“Habitual victims” are a pain to others and themselves. These “victims” are habitually blaming and complaining. When you hear yourself constantly complaining about your life and always blaming others for your troubles – it’s time to get real.

The “everyone owes me” attitude is simply an unrealistic and unhealthy way to look at life. We have so many blessings. People are gifts. They deserve our gratitude, not our deference. What better way to show thanks than to smile and be courteous? I believe that we are each called and uniquely equipped to create a different culture in this world.

A culture of respect, honor and gratitude. Sounds old school, doesn’t it.

Maybe we all just need a healthy dose of good ‘ole fashioned manners!

The bottom line: Others are not the problem – entitlement is the problem.

By randy

Encouraging people to find out who they are so they can live their lives fully.

19 replies on “The Problem With Entitlement”

This is a wonderful post Randy. A great reminder to me of "…give and you will receive…", most people equate that with money, but it is about life, about the heart.

Thanks for this

Wonderful, wonderful! I am eagerly waiting for all of us Christians to realize we are not victims of the world, but overcomers of the world. There is a huge difference. We're not here on the earth to have people give to us–God has already met our greatest need through Christ–but we're here to give to others. First and foremost, we're here to give God's absolute love to our fellow human beings. Then, we're here to give forgiveness, compassion, and kindness. Once we get our eyes off ourselves and onto our neighbors, our world will change!

So true. Great Reminder! It is such a joy to be around people that practice patience and humility. We are owed nothing. There are so many blessings around us, I try to concentrate on those instead of what I do not have. But alas I am not perfect in this area either, so it is great to get a gentle nudge to stay alert!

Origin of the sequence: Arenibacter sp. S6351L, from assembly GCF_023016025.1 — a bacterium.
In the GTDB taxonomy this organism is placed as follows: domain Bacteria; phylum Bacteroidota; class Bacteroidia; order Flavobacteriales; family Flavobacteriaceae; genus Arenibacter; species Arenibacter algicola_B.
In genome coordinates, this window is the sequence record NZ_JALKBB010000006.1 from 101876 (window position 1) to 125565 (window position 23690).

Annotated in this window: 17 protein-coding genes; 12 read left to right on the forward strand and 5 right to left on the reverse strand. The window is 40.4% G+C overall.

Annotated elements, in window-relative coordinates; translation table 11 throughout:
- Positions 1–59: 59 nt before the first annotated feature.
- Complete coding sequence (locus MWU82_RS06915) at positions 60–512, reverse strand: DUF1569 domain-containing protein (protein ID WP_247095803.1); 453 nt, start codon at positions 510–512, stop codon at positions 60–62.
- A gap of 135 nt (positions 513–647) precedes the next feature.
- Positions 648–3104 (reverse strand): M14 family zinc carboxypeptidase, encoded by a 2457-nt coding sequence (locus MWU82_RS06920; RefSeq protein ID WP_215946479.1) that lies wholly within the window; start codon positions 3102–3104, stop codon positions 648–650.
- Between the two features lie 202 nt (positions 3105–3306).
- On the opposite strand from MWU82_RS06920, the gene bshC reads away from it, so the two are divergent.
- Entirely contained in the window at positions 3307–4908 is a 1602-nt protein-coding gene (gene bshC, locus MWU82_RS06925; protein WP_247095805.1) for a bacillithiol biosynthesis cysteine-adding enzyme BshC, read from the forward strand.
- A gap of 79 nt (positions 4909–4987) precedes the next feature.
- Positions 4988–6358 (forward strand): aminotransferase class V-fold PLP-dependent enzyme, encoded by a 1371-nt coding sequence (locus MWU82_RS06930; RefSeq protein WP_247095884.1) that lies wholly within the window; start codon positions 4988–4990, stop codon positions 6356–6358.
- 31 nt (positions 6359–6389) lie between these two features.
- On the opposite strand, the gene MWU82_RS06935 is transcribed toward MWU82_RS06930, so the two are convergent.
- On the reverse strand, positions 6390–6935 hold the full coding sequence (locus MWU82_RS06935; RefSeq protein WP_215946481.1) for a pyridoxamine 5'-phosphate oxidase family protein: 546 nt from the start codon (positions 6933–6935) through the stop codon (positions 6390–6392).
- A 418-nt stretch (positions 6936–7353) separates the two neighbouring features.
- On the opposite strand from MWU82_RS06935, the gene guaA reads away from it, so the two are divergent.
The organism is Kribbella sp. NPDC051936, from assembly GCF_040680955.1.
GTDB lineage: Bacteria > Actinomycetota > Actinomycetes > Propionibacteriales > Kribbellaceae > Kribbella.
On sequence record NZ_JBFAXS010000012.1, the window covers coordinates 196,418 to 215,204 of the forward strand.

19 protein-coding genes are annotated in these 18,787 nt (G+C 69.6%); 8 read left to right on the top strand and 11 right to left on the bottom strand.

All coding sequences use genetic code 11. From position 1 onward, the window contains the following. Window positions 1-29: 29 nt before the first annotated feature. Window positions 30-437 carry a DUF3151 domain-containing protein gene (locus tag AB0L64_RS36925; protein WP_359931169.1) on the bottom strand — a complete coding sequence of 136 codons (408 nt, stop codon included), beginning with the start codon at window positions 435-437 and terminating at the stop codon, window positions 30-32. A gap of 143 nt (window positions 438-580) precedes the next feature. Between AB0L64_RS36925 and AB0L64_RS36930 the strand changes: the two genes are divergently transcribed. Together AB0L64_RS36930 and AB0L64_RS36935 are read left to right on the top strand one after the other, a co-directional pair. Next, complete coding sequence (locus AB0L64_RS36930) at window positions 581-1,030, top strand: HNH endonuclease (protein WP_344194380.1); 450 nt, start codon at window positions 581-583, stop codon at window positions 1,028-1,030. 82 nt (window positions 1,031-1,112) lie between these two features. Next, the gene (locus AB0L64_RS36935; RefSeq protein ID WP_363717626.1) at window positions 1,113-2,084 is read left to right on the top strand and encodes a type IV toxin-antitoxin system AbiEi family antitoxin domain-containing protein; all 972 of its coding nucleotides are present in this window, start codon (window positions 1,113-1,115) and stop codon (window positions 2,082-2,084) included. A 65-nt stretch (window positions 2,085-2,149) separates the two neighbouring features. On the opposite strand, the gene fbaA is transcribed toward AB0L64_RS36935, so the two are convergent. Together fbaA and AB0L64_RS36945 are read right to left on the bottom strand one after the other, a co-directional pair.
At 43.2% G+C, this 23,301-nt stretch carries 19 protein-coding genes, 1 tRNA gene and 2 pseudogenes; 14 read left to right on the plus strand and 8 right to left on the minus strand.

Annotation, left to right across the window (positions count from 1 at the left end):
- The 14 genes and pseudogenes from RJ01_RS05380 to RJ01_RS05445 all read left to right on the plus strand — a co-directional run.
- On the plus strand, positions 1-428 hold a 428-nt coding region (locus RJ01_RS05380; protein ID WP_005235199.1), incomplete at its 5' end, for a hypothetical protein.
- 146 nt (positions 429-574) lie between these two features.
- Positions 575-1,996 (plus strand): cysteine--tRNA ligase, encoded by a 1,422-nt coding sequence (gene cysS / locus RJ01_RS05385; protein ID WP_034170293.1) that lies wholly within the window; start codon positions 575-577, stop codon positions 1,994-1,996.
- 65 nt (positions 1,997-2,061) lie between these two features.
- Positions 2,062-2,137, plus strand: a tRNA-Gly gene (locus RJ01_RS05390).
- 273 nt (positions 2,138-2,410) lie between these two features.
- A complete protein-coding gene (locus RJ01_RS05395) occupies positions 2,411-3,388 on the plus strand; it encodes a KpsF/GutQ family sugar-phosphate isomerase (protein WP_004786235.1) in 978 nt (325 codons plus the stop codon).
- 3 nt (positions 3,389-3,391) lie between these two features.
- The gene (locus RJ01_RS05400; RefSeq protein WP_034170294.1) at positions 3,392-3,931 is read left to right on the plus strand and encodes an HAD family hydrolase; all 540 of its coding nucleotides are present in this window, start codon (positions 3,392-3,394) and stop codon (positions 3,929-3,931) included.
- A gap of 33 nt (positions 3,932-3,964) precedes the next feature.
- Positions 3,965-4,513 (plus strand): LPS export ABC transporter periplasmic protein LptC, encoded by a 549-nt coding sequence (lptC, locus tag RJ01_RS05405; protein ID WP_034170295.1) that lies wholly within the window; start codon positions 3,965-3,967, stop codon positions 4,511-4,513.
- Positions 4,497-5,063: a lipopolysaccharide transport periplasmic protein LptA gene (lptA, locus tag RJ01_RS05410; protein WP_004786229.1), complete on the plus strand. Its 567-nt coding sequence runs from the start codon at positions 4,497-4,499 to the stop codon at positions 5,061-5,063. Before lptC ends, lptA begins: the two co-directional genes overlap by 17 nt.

Great post & story Randy. I had a similar experience back in 2002 when I was going through the airport with my wife and my then 9 month old son. Everyone was getting bussed to a hotel off-site because there "the hotel connected to the airport is full." Everyone was yelling at the woman at the counter. When I finally reached her, I just simply asked for a hotel that was near a grocery store so we could get formula for our son. She told us to go sit in a room next to the waiting area and she could help us when everyone else was done.

She came in and gave us a voucher for a suite at the hotel connected to the airport and when we reached the room the hotel had baby formula waiting for us. I'll never forget that experience.


What a great image you’ve given us, of the Day’s Inn family awkwardly bathing, all in one room, compared to the luxury you were given. It’ll help me remember to be courteous to those who serve me, if for no other reason than the hope of reward. :)
Sometimes those Old Testament scriptures that imply a clear relationship between righteousness and reward really are true in everyday reality.

awesome post Randy. sooooo glad you are blogging again. i've missed the regularity of your wisdom. btw, i wrote a post about a segment of your book that really got me thinking.

Reminds me of a time when our bank was bought out and everyone had to go there literally to get things in order. When my time came, hours into the wait, as a nurse, all I could think of was… has this woman had a chance to go potty??? When she sat down and said may I help you, I said, no, let me help you… why don’t you take a bathroom break while I sit here. Get you a drink too if you need one. She smiled widely and quickly stepped away. Great lesson for your kids too. Love reading your posts.